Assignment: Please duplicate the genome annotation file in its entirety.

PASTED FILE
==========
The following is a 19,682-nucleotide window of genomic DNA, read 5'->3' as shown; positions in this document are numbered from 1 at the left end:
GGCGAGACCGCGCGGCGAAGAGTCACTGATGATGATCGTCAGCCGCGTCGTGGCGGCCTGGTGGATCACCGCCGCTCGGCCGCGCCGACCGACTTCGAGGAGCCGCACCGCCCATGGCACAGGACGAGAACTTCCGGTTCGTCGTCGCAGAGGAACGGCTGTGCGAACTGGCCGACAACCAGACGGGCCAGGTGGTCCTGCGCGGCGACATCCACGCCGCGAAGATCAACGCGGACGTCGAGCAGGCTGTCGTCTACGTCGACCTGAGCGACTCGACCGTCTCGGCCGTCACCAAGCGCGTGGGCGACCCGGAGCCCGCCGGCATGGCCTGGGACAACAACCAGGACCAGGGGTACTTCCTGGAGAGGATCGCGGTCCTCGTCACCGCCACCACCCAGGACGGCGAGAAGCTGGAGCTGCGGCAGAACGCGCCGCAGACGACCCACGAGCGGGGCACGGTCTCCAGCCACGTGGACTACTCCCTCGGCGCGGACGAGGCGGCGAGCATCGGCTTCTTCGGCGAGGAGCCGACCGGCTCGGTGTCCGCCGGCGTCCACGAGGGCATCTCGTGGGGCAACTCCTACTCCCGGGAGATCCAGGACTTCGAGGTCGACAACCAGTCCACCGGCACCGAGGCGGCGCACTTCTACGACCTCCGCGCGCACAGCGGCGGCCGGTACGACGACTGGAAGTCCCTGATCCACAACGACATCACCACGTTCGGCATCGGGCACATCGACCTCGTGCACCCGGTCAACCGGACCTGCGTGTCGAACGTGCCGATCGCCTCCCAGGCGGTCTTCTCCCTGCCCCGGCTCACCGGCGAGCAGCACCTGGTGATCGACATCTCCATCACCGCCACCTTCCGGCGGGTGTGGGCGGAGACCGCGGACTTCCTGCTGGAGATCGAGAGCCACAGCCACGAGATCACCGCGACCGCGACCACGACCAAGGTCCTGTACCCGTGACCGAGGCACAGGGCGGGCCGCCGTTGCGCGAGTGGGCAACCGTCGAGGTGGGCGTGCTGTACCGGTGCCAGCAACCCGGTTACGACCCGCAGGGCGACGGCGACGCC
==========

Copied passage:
The following is a 19,682-nucleotide window of genomic DNA, read 5'->3' as shown; positions in this document are numbered from 1 at the left end:
GGCGAGACCGCGCGGCGAAGAGTCACTGATGATGATCGTCAGCCGCGTCGTGGCGGCCTGGTGGATCACCGCCGCTCGGCCGCGCCGACCGACTTCGAGGAGCCGCACCGCCCATGGCACAGGACGAGAACTTCCGGTTCGTCGTCGCAGAGGAACGGCTGTGCGAACTGGCCGACAACCAGACGGGCCAGGTGGTCCTGCGCGGCGACATCCACGCCGCGAAGATCAACGCGGACGTCGAGCAGGCTGTCGTCTACGTCGACCTGAGCGACTCGACCGTCTCGGCCGTCACCAAGCGCGTGGGCGACCCGGAGCCCGCCGGCATGGCCTGGGACAACAACCAGGACCAGGGGTACTTCCTGGAGAGGATCGCGGTCCTCGTCACCGCCACCACCCAGGACGGCGAGAAGCTGGAGCTGCGGCAGAACGCGCCGCAGACGACCCACGAGCGGGGCACGGTCTCCAGCCACGTGGACTACTCCCTCGGCGCGGACGAGGCGGCGAGCATCGGCTTCTTCGGCGAGGAGCCGACCGGCTCGGTGTCCGCCGGCGTCCACGAGGGCATCTCGTGGGGCAACTCCTACTCCCGGGAGATCCAGGACTTCGAGGTCGACAACCAGTCCACCGGCACCGAGGCGGCGCACTTCTACGACCTCCGCGCGCACAGCGGCGGCCGGTACGACGACTGGAAGTCCCTGATCCACAACGACATCACCACGTTCGGCATCGGGCACATCGACCTCGTGCACCCGGTCAACCGGACCTGCGTGTCGAACGTGCCGATCGCCTCCCAGGCGGTCTTCTCCCTGCCCCGGCTCACCGGCGAGCAGCACCTGGTGATCGACATCTCCATCACCGCCACCTTCCGGCGGGTGTGGGCGGAGACCGCGGACTTCCTGCTGGAGATCGAGAGCCACAGCCACGAGATCACCGCGACCGCGACCACGACCAAGGTCCTGTACCCGTGACCGAGGCACAGGGCGGGCCGCCGTTGCGCGAGTGGGCAACCGTCGAGGTGGGCGTGCTGTACCGGTGCCAGCAACCCGGTTACGACCCGCAGGGCGACGGCGACGCC